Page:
Monday, November 5, 2007

Exponents and Logorithms

Today we had a double class for precal. This was the first class we had about logarithms. Honestly I didn't find it to difficult at the beginning but once we started to get into it I was in a loss for words. Here's how the morning went.

First we looked at how to find the :

1)domain & range
2)horizontal asymptote
3)x & y intercepts of the graph
4)sketching the graph

1) To find the domain and range we look at the graph and see how far the graph stretches on the x axis. For this function the graph is going to negative infinity and to infinity.

2) The horizontal asymptote for this graph is y=0. This is because the function will never touch 0. The line y=0 is the x axis.

3) This function has no x intercepts because it will never touch the x axis. The y intercept of this function is 1/4 because to find the y intercepts we let x=0.


4) To sketch the graph we sketch the graph of 2^x and just move it 2 units to the right.

After that question we did a similar one to it except there was another wrinkle added.


I wont explain this one is detail since it is similar to the first one. However in this one there is a negative infront of the 2. Here we have to look carefully and see that there are no brackets with the negative. Therefore we have to work on the exponent first.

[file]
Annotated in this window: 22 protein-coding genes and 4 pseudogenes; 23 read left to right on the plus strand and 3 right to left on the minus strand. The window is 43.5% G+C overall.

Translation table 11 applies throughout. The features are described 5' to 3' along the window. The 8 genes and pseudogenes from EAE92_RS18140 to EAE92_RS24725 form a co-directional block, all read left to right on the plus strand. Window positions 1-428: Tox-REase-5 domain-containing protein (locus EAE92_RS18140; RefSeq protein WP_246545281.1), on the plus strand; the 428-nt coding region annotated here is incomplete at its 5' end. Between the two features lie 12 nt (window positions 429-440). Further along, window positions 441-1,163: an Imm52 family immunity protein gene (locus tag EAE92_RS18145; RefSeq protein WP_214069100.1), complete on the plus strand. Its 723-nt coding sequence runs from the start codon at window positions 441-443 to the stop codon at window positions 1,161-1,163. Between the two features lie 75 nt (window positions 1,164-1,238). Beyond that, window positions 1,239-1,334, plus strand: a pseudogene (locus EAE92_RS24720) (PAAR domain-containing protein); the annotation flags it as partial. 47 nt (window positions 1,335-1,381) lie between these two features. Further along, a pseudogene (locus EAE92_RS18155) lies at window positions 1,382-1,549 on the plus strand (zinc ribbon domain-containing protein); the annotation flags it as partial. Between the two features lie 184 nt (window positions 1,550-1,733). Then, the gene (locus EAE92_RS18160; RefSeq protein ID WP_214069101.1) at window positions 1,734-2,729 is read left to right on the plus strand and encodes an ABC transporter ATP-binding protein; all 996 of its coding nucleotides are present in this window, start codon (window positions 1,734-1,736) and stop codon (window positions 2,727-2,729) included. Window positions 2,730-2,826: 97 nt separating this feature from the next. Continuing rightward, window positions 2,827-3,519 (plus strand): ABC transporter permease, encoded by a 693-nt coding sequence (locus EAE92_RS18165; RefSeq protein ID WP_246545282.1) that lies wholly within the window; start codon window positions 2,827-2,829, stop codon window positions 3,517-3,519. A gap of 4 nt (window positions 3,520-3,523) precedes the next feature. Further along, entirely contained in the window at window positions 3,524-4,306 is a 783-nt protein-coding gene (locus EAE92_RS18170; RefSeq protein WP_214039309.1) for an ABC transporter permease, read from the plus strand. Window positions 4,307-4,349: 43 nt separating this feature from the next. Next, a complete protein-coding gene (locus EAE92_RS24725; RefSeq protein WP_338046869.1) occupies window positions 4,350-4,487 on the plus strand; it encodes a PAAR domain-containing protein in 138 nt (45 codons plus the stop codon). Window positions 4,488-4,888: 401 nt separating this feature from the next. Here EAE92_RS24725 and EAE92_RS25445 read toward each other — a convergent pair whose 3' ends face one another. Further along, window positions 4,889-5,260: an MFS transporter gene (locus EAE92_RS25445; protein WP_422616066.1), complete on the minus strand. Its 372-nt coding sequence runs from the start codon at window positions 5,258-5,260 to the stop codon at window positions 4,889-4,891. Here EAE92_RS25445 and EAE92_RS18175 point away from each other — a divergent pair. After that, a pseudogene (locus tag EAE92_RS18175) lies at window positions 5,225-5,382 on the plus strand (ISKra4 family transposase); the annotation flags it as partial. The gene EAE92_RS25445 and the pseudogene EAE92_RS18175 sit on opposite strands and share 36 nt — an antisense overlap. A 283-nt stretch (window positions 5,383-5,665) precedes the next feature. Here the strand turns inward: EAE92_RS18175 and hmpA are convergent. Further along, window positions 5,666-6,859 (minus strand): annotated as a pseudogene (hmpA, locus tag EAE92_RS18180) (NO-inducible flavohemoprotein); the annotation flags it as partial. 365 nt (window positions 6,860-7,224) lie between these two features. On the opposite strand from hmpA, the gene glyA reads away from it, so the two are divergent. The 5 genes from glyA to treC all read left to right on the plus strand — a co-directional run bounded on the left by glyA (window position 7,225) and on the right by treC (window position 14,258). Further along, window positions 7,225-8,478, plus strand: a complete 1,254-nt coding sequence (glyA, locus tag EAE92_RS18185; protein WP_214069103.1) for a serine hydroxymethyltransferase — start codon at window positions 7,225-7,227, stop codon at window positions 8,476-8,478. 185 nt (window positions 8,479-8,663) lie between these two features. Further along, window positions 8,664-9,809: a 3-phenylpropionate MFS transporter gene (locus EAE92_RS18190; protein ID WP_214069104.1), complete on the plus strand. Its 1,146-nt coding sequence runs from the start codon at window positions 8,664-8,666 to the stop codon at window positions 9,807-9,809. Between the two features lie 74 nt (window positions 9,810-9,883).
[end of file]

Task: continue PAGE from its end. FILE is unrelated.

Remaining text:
Then we add the negative sign afterward.

I cant remember if this was in the afternoon class or not but he gave us a table and wanted us to find the inverses for each function.

I believe that this wasn't a very hard concept. Basically we just plug in the x value and find out what the result is. For the green graph we took the inverse of the other graph.

Then we looked at flipping a graph over the y=x line.

To graph a function over the y=x line you must switch the x values with the y values.

Then next came the most important part. We learned that logarithms are exponents. If you learned anything today, always remember that logarithms are exponents.

After we learned that logarithms are exponents we did a few questions on turning a log into an exponent.

I'm going to insert a slide in that space. Some reason it isn't working now. So I'll end it for now until I get home. Remember the LOGARITHMS ARE EXPONENTS* The scribe for tommorow will be Oliver.

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